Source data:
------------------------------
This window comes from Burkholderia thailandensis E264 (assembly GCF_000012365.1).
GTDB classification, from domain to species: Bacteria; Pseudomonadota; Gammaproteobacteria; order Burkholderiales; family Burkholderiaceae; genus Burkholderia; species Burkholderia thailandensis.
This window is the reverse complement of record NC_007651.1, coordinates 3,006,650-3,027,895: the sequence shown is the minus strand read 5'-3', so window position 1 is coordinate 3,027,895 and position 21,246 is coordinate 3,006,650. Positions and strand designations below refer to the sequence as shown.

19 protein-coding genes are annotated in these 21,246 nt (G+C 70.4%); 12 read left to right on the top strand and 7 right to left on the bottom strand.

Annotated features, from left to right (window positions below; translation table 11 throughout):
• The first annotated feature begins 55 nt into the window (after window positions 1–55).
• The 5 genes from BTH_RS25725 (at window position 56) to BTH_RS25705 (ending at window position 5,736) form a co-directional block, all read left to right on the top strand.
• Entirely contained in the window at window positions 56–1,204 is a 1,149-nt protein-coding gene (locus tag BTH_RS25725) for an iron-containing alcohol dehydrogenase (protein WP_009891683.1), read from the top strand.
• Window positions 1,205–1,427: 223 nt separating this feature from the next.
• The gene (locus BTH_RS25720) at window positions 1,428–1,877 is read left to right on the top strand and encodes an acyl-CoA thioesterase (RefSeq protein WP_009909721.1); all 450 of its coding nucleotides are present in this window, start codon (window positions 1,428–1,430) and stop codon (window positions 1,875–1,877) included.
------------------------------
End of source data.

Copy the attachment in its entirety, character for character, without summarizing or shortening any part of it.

This window comes from Burkholderia thailandensis E264 (assembly GCF_000012365.1).
GTDB classification, from domain to species: Bacteria; Pseudomonadota; Gammaproteobacteria; order Burkholderiales; family Burkholderiaceae; genus Burkholderia; species Burkholderia thailandensis.
This window is the reverse complement of record NC_007651.1, coordinates 3,006,650-3,027,895: the sequence shown is the minus strand read 5'-3', so window position 1 is coordinate 3,027,895 and position 21,246 is coordinate 3,006,650. Positions and strand designations below refer to the sequence as shown.

19 protein-coding genes are annotated in these 21,246 nt (G+C 70.4%); 12 read left to right on the top strand and 7 right to left on the bottom strand.

Annotated features, from left to right (window positions below; translation table 11 throughout):
• The first annotated feature begins 55 nt into the window (after window positions 1–55).
• The 5 genes from BTH_RS25725 (at window position 56) to BTH_RS25705 (ending at window position 5,736) form a co-directional block, all read left to right on the top strand.
• Entirely contained in the window at window positions 56–1,204 is a 1,149-nt protein-coding gene (locus tag BTH_RS25725) for an iron-containing alcohol dehydrogenase (protein WP_009891683.1), read from the top strand.
• Window positions 1,205–1,427: 223 nt separating this feature from the next.
• The gene (locus BTH_RS25720) at window positions 1,428–1,877 is read left to right on the top strand and encodes an acyl-CoA thioesterase (RefSeq protein WP_009909721.1); all 450 of its coding nucleotides are present in this window, start codon (window positions 1,428–1,430) and stop codon (window positions 1,875–1,877) included.